“Though less common these days, when your end product’s requirements are fixed yet time and money are variable, choose the waterfall method,” Rockwell explains. “I like to imagine a scientist doing research for a big company—through trial and error, he’ll likely restart his whole process many times and at different stages to get the coveted final result. Through waterfall project management this behavior is anticipated and even preferred! This enables members to adjust and re-think their approach time and time again.”
This method of project management is easy to learn, and therefore, easy to implement. With an emphasis on documentation, following a project’s timeline from start to finish is simple. If teams are fluid, there isn’t much time needed to catch a new team member up to speed – all necessary documentation should explain each key aspect of the process and product.
The Waterfall methodology is a straightforward and well-defined project management methodology with a proven track record, according to Adobe. With a start phase devoted to laying out clear and detailed requirements, team members can easily manage their time and work efficiently through stages, always clear on the next steps in the process.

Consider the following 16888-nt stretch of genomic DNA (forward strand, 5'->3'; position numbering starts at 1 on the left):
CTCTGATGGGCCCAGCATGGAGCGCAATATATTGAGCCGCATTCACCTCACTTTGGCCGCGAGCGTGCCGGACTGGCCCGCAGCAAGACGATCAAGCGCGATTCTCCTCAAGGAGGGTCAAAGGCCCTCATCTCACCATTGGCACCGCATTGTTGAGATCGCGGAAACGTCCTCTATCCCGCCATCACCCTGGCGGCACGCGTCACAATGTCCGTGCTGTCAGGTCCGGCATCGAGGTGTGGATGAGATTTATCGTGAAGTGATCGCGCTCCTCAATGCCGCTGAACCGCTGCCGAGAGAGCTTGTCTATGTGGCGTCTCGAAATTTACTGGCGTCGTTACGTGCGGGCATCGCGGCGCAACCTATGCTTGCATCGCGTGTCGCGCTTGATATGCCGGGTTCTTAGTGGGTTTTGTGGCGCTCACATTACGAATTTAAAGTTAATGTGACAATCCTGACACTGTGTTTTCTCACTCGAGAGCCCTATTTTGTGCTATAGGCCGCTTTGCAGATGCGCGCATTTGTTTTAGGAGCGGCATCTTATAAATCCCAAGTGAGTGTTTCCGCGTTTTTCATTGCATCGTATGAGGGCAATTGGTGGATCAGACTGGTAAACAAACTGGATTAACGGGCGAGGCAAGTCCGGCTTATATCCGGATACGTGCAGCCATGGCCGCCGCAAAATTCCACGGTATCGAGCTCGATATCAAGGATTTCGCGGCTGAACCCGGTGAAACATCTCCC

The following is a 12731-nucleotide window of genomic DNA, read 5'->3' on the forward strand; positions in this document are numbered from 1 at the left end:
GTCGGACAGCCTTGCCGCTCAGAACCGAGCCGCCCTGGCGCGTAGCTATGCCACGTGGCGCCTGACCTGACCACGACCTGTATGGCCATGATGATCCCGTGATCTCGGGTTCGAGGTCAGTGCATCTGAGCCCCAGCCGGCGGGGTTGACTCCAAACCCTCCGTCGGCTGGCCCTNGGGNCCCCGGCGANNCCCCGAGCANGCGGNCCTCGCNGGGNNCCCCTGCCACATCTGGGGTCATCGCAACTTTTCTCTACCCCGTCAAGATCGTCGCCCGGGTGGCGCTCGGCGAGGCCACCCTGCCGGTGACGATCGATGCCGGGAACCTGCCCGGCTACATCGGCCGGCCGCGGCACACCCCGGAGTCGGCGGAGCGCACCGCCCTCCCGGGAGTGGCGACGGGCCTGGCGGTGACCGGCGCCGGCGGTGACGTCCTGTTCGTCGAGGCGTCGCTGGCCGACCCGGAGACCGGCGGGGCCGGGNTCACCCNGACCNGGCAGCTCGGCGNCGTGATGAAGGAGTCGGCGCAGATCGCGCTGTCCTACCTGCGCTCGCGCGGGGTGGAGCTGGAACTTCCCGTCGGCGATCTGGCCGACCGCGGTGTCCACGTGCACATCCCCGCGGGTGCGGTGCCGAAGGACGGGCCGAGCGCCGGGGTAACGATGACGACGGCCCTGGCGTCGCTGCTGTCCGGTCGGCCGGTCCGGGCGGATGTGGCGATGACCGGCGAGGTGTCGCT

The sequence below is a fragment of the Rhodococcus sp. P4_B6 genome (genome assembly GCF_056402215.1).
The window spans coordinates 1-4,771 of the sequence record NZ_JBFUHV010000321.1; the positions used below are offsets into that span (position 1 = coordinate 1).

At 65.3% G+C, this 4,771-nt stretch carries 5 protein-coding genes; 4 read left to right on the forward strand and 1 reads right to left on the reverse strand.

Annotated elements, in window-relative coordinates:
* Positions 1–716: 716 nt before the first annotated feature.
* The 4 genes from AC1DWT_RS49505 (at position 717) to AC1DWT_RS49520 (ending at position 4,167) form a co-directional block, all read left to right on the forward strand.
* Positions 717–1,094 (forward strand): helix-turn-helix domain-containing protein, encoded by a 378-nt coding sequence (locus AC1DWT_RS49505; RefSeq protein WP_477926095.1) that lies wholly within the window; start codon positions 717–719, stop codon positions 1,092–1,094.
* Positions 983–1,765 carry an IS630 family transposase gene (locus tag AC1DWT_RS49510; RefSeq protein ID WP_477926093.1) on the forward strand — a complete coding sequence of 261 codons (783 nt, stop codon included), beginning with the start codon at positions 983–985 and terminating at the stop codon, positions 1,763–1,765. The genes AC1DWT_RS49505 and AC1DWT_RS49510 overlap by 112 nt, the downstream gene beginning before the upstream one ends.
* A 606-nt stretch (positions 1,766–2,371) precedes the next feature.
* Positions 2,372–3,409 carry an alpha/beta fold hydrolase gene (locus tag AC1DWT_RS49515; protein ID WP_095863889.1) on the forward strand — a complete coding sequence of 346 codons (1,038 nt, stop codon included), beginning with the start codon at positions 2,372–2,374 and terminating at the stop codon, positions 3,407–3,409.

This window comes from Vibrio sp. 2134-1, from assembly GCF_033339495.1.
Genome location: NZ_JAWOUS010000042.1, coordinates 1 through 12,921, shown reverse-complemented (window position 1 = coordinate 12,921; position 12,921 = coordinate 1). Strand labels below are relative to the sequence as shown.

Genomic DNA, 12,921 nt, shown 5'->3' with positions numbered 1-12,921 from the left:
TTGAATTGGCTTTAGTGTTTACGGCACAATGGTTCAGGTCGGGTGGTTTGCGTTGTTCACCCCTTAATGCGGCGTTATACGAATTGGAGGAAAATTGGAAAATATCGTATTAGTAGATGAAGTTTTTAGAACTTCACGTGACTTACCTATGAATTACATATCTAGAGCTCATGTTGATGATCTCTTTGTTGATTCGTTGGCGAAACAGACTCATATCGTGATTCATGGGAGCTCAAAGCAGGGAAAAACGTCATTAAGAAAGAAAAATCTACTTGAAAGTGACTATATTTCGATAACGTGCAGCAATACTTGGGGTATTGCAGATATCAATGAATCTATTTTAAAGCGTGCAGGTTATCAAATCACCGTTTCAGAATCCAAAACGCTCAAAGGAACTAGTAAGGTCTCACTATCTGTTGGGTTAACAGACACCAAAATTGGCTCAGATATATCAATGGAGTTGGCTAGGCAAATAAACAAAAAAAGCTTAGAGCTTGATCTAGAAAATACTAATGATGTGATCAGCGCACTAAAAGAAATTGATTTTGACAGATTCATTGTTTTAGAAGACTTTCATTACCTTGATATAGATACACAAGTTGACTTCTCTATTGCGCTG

In this same regard, a well-structured waterfall approach allows for a simple way to track progress. Clearly defined milestones make it easier to anticipate the length of project completion.
The Downfalls of Waterfall
While the waterfall model quickly became an established way to manage projects across industries, there’s reasons why it is being replaced by newer, more flexible approaches in the modern workplace.